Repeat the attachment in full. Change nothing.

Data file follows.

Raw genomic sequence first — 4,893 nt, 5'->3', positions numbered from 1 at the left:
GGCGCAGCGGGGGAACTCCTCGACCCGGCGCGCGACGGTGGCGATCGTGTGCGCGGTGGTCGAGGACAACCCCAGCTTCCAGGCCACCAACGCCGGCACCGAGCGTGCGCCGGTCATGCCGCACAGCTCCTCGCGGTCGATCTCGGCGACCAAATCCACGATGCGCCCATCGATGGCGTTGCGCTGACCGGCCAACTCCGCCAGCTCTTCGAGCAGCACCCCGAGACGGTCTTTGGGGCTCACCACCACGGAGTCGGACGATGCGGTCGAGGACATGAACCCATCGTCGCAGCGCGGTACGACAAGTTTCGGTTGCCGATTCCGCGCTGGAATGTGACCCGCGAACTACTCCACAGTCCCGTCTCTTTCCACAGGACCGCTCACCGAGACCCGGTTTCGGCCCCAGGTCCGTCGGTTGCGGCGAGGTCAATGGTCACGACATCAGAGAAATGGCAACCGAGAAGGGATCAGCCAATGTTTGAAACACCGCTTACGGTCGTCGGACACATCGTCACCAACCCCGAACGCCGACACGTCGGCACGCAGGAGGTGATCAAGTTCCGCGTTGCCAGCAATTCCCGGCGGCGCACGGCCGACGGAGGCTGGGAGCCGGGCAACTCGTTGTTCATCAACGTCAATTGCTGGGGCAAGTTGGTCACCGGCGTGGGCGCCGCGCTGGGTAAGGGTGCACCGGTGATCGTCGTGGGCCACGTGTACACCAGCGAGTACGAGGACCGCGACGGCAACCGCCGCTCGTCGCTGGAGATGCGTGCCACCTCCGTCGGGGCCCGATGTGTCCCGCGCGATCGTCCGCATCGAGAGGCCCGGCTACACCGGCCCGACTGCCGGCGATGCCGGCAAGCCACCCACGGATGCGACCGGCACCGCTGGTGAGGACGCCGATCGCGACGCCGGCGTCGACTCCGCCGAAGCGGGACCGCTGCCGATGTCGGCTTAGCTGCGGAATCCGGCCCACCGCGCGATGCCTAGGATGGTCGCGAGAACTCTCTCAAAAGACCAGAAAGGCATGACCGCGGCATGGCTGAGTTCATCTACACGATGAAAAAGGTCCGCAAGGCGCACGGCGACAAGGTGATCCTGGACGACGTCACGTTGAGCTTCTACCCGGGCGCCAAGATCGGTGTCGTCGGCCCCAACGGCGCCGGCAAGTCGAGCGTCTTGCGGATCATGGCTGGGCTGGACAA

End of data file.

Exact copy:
Raw genomic sequence first — 4,893 nt, 5'->3', positions numbered from 1 at the left:
GGCGCAGCGGGGGAACTCCTCGACCCGGCGCGCGACGGTGGCGATCGTGTGCGCGGTGGTCGAGGACAACCCCAGCTTCCAGGCCACCAACGCCGGCACCGAGCGTGCGCCGGTCATGCCGCACAGCTCCTCGCGGTCGATCTCGGCGACCAAATCCACGATGCGCCCATCGATGGCGTTGCGCTGACCGGCCAACTCCGCCAGCTCTTCGAGCAGCACCCCGAGACGGTCTTTGGGGCTCACCACCACGGAGTCGGACGATGCGGTCGAGGACATGAACCCATCGTCGCAGCGCGGTACGACAAGTTTCGGTTGCCGATTCCGCGCTGGAATGTGACCCGCGAACTACTCCACAGTCCCGTCTCTTTCCACAGGACCGCTCACCGAGACCCGGTTTCGGCCCCAGGTCCGTCGGTTGCGGCGAGGTCAATGGTCACGACATCAGAGAAATGGCAACCGAGAAGGGATCAGCCAATGTTTGAAACACCGCTTACGGTCGTCGGACACATCGTCACCAACCCCGAACGCCGACACGTCGGCACGCAGGAGGTGATCAAGTTCCGCGTTGCCAGCAATTCCCGGCGGCGCACGGCCGACGGAGGCTGGGAGCCGGGCAACTCGTTGTTCATCAACGTCAATTGCTGGGGCAAGTTGGTCACCGGCGTGGGCGCCGCGCTGGGTAAGGGTGCACCGGTGATCGTCGTGGGCCACGTGTACACCAGCGAGTACGAGGACCGCGACGGCAACCGCCGCTCGTCGCTGGAGATGCGTGCCACCTCCGTCGGGGCCCGATGTGTCCCGCGCGATCGTCCGCATCGAGAGGCCCGGCTACACCGGCCCGACTGCCGGCGATGCCGGCAAGCCACCCACGGATGCGACCGGCACCGCTGGTGAGGACGCCGATCGCGACGCCGGCGTCGACTCCGCCGAAGCGGGACCGCTGCCGATGTCGGCTTAGCTGCGGAATCCGGCCCACCGCGCGATGCCTAGGATGGTCGCGAGAACTCTCTCAAAAGACCAGAAAGGCATGACCGCGGCATGGCTGAGTTCATCTACACGATGAAAAAGGTCCGCAAGGCGCACGGCGACAAGGTGATCCTGGACGACGTCACGTTGAGCTTCTACCCGGGCGCCAAGATCGGTGTCGTCGGCCCCAACGGCGCCGGCAAGTCGAGCGTCTTGCGGATCATGGCTGGGCTGGACAA